The agency estimates that “a typical Southwest Airlines Boeing 737-700 airplane saves about 100,000 gallons of fuel each year.” So the next time you fly the discount airline, remember to thank NASA for the low ticket price.
Moving into airline safety, NASA was instrumental in successfully developing a technology that probably many have imagined: a parachute capable of floating an entire plane safely to the ground. In considering the challenges of arresting the fall of an entire airplane in freefall, with a light and efficient system that doesn’t make the aircraft impossible to fly, inventor Boris Popov, who created Ballistic Recovery Systems Inc. to develop the parachute, leaned on NASA funding to develop the correct thin-film parachutes and smart deployment devices that are key to making it work.
The Spinoff report describes the impressive solution to the problem: “The rocket fires at over 100 miles per hour and extracts the parachute in less than one second. Thanks to a patented shock attenuation device, the chute opens according to the speed of the aircraft; at high speeds, the chute opens only 25% for the first few seconds to reduce airspeed to the point where the chute can open fully and still sustain the opening shock. (The lightweight parachute material has to sustain the force of the rocket deployment, as well as the force of the aircraft.)”
Using the parachute, the plummeting aircraft only feels a shock on landing equivalent to falling seven feet. The company reports 259 lives saved by the BRS parachute, as well as the planes themselves. Thanks to NASA’s support of the project, the system is now being scaled up to commercial airliners, where it may save the lives of many more.
Hairspray is one of the last things one might think of as an application of NASA technology, but professional hair care maker Farouk Systems Inc. found a way to make it happen. NASA research in putting ceramic coatings that allow the precise activation of drug-delivering microcapsules for cancer patients inspired the company’s founder, Farouk Shami, to apply the technology to his straightening irons.
The resulting products, which feature ceramic coatings that emit negative ions when heated, turn out to have a number of benefits for frizzy hair. On top of that, the company has taken another NASA innovation—nanosilver—that creates sterile surfaces using microscopic beads of silver on its products.
Next up is the integration of a third NASA technology using near-infrared light into Farouk’s hair products, which hit the market in 2010.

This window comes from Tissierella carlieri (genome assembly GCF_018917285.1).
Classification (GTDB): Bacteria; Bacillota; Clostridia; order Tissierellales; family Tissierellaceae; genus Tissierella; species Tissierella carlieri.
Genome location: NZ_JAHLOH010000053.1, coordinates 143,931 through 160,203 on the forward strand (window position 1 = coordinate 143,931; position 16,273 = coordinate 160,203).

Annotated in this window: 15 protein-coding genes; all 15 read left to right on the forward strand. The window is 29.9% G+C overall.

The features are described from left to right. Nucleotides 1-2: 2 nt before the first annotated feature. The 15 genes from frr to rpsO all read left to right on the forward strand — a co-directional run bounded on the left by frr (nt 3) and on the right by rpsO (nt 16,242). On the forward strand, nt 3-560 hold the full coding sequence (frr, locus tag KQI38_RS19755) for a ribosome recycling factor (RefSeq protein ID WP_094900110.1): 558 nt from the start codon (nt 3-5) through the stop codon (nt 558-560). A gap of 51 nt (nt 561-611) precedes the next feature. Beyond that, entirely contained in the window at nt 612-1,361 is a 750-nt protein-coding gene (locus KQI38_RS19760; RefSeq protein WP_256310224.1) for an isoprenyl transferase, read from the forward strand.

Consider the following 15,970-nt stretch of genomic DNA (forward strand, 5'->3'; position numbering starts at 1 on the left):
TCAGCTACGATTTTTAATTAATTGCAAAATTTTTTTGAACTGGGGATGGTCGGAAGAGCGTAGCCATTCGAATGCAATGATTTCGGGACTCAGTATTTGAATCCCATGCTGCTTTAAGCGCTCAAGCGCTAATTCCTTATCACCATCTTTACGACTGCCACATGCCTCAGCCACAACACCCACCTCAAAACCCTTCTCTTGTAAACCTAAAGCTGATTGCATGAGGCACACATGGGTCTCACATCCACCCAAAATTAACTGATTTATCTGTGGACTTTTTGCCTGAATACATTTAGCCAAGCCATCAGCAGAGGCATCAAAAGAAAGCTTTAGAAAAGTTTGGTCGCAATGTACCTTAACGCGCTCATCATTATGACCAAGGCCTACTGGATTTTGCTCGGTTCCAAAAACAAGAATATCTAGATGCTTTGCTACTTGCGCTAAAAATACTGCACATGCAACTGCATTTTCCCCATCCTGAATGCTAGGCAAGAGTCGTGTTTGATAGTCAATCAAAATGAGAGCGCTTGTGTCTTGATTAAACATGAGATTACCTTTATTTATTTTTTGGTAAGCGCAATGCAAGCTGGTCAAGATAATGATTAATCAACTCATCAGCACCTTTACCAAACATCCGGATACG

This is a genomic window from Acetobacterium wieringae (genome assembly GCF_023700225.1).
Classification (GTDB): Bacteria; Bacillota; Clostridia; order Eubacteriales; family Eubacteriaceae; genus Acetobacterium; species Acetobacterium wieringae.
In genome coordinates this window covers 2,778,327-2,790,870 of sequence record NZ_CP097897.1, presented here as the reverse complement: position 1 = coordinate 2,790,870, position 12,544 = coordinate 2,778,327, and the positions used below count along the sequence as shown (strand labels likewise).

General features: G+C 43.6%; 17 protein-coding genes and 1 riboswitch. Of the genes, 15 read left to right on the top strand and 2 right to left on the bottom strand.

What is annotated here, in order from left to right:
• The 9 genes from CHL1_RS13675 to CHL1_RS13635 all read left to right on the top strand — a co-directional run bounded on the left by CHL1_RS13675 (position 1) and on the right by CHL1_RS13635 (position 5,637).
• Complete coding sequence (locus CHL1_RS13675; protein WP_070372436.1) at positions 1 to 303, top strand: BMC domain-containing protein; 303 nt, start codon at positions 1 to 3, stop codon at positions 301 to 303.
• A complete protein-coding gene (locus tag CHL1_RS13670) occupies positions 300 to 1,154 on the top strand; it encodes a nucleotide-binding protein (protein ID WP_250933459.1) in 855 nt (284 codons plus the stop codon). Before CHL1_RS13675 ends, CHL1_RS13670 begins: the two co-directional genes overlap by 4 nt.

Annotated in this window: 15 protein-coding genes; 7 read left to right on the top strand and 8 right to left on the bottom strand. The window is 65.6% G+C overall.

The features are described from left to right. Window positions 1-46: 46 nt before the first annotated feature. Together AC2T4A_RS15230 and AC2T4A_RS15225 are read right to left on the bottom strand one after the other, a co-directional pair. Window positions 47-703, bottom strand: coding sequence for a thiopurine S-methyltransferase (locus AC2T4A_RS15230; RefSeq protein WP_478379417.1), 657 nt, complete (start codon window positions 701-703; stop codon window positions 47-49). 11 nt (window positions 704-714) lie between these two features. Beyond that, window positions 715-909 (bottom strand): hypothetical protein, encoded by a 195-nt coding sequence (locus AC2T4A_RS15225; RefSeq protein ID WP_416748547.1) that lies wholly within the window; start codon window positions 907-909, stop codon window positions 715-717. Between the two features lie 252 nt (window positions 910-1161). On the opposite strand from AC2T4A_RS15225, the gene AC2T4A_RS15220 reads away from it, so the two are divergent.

With the extensive damage wreaked by last year’s massive oil spill in the Gulf of Mexico, new attention began to be paid to cleanup techniques, most of which had been proven to be somewhat lacking in dealing with the scale of the disaster.
One of the more successful products deployed was a line of bacteria created by Micro-Bac International Inc., a company under contract with NASA. Developed as a way to purify water in closed systems, such as that on the International Space Station, the company developed a strain of bacteria that needs only a little bit of light to function. The bacteria work by breaking down certain components in oil.
Having treated oil spills in Ecuador, the bacteria—which can also be targeted at other environmental contaminants—were deployed to help break down oil from the 2010 spill as it washed up on shore. The next development involves a dried form of the bacteria that can be kept on hand and sprinkled on oil patches that arise from any source to protect the land from contamination.
Taking the prize as the most-licensed NASA technology to date is another innovation that helps address contamination resulting from industrial pollutants in industries across the country. NASA developed the technology, notably, to deal with the pollution around its launchpads at the Kennedy Space Center in Florida, which had become significantly toxic from fuel and other byproducts of multiple rocket launches.
The solution it developed, called Emulsified Zero-Valent Iron (EZVI), neutralizes toxic chemicals when it is directly injected deep into the contaminated soil. The only byproduct of the process is non-toxic hydrocarbon, which leaves no trace after diffusing into the groundwater.
EZVI’s effectiveness is limited to a specific category of contaminants known as DNAPLs, but that still makes the technology applicable to thousands of sites in the country. The Spinoff Report notes that 60% - 70% of Superfund sites—the most toxic sites in the country, which have been targeted as the highest priorities for remediation—contain DNAPLs, meaning we’re going to need a lot more EZVI.